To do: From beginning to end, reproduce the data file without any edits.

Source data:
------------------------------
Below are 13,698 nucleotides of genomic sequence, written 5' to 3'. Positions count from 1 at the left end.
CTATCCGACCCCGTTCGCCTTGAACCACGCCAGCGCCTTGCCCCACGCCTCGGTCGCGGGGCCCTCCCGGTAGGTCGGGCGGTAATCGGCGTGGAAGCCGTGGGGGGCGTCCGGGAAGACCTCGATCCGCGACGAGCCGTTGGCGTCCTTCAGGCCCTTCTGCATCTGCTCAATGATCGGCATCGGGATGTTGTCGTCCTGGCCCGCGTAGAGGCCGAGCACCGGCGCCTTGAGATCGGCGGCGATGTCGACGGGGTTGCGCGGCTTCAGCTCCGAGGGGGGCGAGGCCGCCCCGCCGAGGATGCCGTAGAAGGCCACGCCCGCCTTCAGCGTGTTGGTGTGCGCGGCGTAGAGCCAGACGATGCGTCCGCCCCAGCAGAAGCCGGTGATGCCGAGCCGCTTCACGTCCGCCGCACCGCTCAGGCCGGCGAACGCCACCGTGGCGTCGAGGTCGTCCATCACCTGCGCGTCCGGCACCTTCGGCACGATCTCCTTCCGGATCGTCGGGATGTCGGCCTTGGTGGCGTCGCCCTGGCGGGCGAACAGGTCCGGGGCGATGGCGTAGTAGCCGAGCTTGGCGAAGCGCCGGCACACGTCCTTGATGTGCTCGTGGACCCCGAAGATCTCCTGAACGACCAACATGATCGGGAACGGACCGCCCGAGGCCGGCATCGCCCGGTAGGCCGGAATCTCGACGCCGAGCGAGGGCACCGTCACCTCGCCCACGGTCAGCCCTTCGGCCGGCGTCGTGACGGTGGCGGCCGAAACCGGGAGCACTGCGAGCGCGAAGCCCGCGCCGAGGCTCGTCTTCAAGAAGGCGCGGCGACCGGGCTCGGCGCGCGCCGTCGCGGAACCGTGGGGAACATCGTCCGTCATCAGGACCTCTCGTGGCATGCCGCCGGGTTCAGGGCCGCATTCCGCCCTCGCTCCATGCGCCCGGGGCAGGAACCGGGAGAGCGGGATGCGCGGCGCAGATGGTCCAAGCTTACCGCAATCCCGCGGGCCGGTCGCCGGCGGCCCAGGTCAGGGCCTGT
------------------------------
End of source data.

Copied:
Below are 13,698 nucleotides of genomic sequence, written 5' to 3'. Positions count from 1 at the left end.
CTATCCGACCCCGTTCGCCTTGAACCACGCCAGCGCCTTGCCCCACGCCTCGGTCGCGGGGCCCTCCCGGTAGGTCGGGCGGTAATCGGCGTGGAAGCCGTGGGGGGCGTCCGGGAAGACCTCGATCCGCGACGAGCCGTTGGCGTCCTTCAGGCCCTTCTGCATCTGCTCAATGATCGGCATCGGGATGTTGTCGTCCTGGCCCGCGTAGAGGCCGAGCACCGGCGCCTTGAGATCGGCGGCGATGTCGACGGGGTTGCGCGGCTTCAGCTCCGAGGGGGGCGAGGCCGCCCCGCCGAGGATGCCGTAGAAGGCCACGCCCGCCTTCAGCGTGTTGGTGTGCGCGGCGTAGAGCCAGACGATGCGTCCGCCCCAGCAGAAGCCGGTGATGCCGAGCCGCTTCACGTCCGCCGCACCGCTCAGGCCGGCGAACGCCACCGTGGCGTCGAGGTCGTCCATCACCTGCGCGTCCGGCACCTTCGGCACGATCTCCTTCCGGATCGTCGGGATGTCGGCCTTGGTGGCGTCGCCCTGGCGGGCGAACAGGTCCGGGGCGATGGCGTAGTAGCCGAGCTTGGCGAAGCGCCGGCACACGTCCTTGATGTGCTCGTGGACCCCGAAGATCTCCTGAACGACCAACATGATCGGGAACGGACCGCCCGAGGCCGGCATCGCCCGGTAGGCCGGAATCTCGACGCCGAGCGAGGGCACCGTCACCTCGCCCACGGTCAGCCCTTCGGCCGGCGTCGTGACGGTGGCGGCCGAAACCGGGAGCACTGCGAGCGCGAAGCCCGCGCCGAGGCTCGTCTTCAAGAAGGCGCGGCGACCGGGCTCGGCGCGCGCCGTCGCGGAACCGTGGGGAACATCGTCCGTCATCAGGACCTCTCGTGGCATGCCGCCGGGTTCAGGGCCGCATTCCGCCCTCGCTCCATGCGCCCGGGGCAGGAACCGGGAGAGCGGGATGCGCGGCGCAGATGGTCCAAGCTTACCGCAATCCCGCGGGCCGGTCGCCGGCGGCCCAGGTCAGGGCCTGT